Liberal democracy based on the expert assessments and index by V-Dem, ranging form 0 to 1 (most democratic).

Note: Shown is the "period life expectancy." This is the average number of years a newborn would live if age-specific mortality rates in the current year were to stay the same throughout its life.

Life Expectancy Vs. Liberal Democracy, 2021

Life Expectancy Vs. Liberal Democracy, 2021

UN WPP (2022); Zijdeman et al. (2015); Riley (2005); OWID based on V-Dem (v-13).

Explain Why Democracy, as a Form of Government, Is Ultimately Best for Its Citizens

The Government Effectiveness Index captures perceptions of the quality of public services, the civil service, and policy formulation and implementation (positive values mean higher effectiveness). Liberal democracy is based on expert assessments and an index by V-Dem, ranging from 0 to 1 (most democratic).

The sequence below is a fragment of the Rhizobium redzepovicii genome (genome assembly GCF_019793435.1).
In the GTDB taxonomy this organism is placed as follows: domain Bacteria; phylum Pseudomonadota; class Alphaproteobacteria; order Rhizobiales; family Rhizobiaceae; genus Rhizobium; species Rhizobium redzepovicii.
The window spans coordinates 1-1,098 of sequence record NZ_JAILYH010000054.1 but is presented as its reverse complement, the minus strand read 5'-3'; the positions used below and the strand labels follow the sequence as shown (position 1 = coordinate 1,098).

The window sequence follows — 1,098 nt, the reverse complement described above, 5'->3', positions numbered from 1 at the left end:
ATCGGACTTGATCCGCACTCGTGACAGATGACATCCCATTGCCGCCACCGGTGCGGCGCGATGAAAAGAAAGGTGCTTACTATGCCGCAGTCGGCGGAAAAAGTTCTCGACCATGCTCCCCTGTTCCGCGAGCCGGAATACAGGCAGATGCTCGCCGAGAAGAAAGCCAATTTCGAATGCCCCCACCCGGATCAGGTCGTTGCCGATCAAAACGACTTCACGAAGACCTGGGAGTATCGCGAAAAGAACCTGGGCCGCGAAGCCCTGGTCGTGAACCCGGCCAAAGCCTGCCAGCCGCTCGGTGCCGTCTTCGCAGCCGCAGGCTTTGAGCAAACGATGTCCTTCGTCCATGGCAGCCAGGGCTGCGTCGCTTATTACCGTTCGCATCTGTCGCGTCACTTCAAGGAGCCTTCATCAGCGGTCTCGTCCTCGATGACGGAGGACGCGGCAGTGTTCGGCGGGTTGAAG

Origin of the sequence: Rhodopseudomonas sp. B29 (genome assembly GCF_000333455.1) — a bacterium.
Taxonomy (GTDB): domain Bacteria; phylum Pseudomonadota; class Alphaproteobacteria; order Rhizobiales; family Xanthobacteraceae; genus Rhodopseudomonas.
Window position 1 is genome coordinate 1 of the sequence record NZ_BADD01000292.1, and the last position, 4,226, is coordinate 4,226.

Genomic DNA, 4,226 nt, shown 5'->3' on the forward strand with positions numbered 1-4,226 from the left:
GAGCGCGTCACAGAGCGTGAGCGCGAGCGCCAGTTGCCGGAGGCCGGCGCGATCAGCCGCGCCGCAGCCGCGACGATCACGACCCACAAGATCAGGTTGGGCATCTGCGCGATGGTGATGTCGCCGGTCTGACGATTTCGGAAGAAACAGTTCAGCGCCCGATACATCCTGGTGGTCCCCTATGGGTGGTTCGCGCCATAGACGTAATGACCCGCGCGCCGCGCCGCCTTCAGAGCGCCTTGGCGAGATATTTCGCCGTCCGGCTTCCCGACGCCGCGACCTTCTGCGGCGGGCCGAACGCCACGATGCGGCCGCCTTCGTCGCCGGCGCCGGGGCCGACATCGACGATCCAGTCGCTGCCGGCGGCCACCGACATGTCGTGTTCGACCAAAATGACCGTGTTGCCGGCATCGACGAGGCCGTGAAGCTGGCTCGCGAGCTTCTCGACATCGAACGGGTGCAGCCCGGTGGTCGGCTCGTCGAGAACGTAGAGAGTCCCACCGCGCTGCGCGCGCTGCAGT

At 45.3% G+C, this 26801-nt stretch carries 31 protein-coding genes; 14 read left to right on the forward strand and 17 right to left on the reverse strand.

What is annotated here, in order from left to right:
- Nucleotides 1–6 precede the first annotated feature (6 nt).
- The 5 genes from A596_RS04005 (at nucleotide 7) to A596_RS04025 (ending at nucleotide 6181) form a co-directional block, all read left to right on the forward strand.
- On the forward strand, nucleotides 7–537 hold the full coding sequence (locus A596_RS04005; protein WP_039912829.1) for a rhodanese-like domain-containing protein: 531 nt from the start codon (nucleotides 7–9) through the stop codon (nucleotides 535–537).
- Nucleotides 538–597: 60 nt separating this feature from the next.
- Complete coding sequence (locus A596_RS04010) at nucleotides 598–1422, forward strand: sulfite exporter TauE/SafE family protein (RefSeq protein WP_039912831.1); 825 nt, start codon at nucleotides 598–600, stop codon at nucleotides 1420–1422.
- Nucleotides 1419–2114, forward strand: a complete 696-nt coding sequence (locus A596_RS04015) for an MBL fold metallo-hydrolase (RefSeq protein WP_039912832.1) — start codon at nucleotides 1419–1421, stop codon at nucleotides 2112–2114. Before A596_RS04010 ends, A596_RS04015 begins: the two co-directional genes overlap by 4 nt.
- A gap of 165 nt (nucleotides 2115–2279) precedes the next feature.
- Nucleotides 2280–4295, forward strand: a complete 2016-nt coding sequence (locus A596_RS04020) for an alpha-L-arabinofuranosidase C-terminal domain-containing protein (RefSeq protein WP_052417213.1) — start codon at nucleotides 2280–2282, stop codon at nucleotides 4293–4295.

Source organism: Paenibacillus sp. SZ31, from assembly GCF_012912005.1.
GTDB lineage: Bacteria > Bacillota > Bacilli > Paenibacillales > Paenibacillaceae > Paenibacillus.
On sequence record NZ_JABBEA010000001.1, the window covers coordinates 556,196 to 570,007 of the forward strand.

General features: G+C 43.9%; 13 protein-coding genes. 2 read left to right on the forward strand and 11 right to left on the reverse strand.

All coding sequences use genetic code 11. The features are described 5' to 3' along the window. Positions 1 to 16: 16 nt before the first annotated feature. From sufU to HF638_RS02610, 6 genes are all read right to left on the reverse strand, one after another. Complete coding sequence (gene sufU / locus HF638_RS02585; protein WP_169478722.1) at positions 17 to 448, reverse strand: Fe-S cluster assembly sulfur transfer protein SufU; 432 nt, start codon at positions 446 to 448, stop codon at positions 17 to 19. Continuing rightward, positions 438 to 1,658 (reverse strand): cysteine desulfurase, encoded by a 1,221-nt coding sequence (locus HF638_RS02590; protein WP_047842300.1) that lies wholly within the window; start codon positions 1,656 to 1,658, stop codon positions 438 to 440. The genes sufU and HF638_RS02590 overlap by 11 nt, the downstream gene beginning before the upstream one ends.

Government Effectiveness vs. Liberal Democracy, 2021

Government Effectiveness vs. Liberal Democracy, 2021

OWID based on V-Dem (v13); World Bank via V-Dem(v13)

Protecting democracy in America is critical, as democracy impacts almost every aspect of our nation. When it comes to our economy, studies show that foreign economic policymakers largely prefer to trade with democracies over non-democracies, likely because democracy provides a stable and reliable government for trade. Democracy also promotes innovation in technological performance, which is an essential element of a healthy economy. Perhaps even more importantly, democratic countries have healthier people, resulting in longer life expectancies, as shown to the left.